Application of geomorphologic factors for identifying soil loss in vulnerable regions of the Cameron Highlands

Kahhoong Kok, Lariyah Mohd Sidek, Kwansue Jung, Joo Cheol Kim

Research output: Contribution to journalArticle

2 Citations (Scopus)

Abstract

The main purpose of this study is to propose a methodology for identifying vulnerable regions in the Cameron Highlands that are susceptible to soil loss, based on runoffaggregation structure and the energy expenditure pattern of the natural river basin, within the framework of power law distribution. To this end, three geomorphologic factors, namely shear stress and stream power, as well as the drainage area of every point in the basin of interest, have been extracted using GIS, and then their complementary cumulative distributions are graphically analyzed by fitting them to power law distribution, with the purpose of identifying the sensitive points within the basin that are susceptible to soil loss with respect to scaling regimes of shear stress and stream power. It is observed that the range of vulnerable regions by the scaling regime of shear stress is much narrower than by the scaling regime of stream power. This result seems to suggest that shear stress is a scale-dependent factor, which does not follow power law distribution and does not adequately reflect the energy expenditure pattern of a river basin. Therefore, stream power is preferred as a more reasonable factor for the evaluation of soil loss. The methodology proposed in this study can be validated by visualizing the path of soil loss, which is generated from the hillslope process (characterized by the local slope) to the valley through a fluvial process (characterized by the drainage area as well as the local slope).

Original languageEnglish
Article number396
JournalWater (Switzerland)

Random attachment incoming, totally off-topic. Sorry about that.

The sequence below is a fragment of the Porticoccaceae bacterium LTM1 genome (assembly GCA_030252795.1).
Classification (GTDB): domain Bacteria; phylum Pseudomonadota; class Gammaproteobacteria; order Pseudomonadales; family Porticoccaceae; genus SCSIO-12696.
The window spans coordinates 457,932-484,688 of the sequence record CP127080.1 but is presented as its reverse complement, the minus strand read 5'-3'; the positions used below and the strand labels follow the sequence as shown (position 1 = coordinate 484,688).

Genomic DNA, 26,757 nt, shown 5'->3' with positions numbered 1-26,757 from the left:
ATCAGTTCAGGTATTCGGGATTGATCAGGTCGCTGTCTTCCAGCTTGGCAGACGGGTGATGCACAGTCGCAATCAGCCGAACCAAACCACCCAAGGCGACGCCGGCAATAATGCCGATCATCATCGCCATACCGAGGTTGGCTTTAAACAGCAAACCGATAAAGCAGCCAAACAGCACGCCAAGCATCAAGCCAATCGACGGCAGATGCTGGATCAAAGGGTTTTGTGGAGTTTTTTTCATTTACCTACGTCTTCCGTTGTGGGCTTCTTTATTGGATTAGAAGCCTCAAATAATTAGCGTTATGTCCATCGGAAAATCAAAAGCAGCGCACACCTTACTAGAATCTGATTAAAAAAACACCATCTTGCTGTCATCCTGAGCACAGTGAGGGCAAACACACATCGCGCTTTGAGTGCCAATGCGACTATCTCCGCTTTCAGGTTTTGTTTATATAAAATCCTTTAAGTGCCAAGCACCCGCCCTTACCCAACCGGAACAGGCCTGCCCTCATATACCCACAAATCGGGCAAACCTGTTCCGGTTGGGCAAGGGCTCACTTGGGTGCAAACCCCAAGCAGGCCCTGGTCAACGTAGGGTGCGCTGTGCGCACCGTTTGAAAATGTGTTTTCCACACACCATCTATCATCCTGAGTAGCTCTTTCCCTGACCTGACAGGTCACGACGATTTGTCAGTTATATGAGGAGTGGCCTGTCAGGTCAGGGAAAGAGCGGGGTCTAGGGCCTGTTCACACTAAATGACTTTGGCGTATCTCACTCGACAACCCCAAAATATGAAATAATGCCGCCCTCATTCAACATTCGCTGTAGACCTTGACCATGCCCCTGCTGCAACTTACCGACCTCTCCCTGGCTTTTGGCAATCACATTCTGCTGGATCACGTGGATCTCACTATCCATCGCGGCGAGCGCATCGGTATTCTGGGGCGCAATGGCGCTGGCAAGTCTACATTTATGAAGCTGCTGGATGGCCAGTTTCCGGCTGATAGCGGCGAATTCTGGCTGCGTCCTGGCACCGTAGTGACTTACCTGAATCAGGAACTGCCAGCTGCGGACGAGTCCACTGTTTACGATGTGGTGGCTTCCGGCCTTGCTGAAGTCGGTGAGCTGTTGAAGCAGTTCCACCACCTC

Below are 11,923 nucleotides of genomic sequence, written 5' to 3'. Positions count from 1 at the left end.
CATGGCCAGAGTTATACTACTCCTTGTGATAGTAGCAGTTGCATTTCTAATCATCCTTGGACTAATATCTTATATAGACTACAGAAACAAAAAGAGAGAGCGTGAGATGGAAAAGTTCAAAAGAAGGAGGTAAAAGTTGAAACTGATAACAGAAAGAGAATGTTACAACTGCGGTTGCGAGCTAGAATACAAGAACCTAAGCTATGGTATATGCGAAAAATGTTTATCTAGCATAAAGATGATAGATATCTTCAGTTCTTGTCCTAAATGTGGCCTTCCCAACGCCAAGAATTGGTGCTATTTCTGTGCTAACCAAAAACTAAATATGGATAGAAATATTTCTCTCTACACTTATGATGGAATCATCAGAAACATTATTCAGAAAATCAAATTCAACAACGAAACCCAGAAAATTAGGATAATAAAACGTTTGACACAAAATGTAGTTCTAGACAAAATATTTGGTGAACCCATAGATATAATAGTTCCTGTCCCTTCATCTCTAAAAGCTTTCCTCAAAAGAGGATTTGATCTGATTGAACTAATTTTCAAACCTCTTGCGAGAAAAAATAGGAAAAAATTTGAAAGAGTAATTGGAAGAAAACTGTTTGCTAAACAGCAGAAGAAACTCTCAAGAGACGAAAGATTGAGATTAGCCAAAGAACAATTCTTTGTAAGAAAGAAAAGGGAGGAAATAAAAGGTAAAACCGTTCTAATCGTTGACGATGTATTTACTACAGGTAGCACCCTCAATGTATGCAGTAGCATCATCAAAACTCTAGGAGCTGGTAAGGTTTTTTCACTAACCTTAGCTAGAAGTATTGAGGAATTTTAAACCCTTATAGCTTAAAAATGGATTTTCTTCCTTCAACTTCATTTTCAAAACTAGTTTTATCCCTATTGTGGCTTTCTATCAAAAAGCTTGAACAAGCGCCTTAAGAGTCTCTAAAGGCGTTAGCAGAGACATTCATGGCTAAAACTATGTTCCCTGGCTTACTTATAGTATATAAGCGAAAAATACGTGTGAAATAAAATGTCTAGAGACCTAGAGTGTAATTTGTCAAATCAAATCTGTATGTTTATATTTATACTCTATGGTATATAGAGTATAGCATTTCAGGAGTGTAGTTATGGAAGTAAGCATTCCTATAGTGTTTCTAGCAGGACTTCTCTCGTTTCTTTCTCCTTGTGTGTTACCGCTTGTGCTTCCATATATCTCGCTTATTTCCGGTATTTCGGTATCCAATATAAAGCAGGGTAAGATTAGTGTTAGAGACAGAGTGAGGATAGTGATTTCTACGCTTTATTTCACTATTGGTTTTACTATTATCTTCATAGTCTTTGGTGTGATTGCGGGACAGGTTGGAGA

Volume10
Issue number4
DOIs
Publication statusPublished - 28 Mar 2018

Fingerprint

power law distribution
shear stress
Shear stress
highlands
Soil
scaling
Catchments
Soils
regime
Rivers
energy expenditure
Energy Metabolism
Drainage
Law
expenditure
soil
drainage
expenditures
river basin
river

All Science Journal Classification (ASJC) codes

  • Biochemistry
  • Geography, Planning and Development
  • Aquatic Science
  • Water Science and Technology

Cite this

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abstract = "The main purpose of this study is to propose a methodology for identifying vulnerable regions in the Cameron Highlands that are susceptible to soil loss, based on runoffaggregation structure and the energy expenditure pattern of the natural river basin, within the framework of power law distribution. To this end, three geomorphologic factors, namely shear stress and stream power, as well as the drainage area of every point in the basin of interest, have been extracted using GIS, and then their complementary cumulative distributions are graphically analyzed by fitting them to power law distribution, with the purpose of identifying the sensitive points within the basin that are susceptible to soil loss with respect to scaling regimes of shear stress and stream power. It is observed that the range of vulnerable regions by the scaling regime of shear stress is much narrower than by the scaling regime of stream power. This result seems to suggest that shear stress is a scale-dependent factor, which does not follow power law distribution and does not adequately reflect the energy expenditure pattern of a river basin. Therefore, stream power is preferred as a more reasonable factor for the evaluation of soil loss. The methodology proposed in this study can be validated by visualizing the path of soil loss, which is generated from the hillslope process (characterized by the local slope) to the valley through a fluvial process (characterized by the drainage area as well as the local slope).",
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Application of geomorphologic factors for identifying soil loss in vulnerable regions of the Cameron Highlands. / Kok, Kahhoong; Mohd Sidek, Lariyah; Jung, Kwansue; Kim, Joo Cheol.

In: Water (Switzerland), Vol. 10, No. 4, 396, 28.03.2018.

Research output: Contribution to journalArticle

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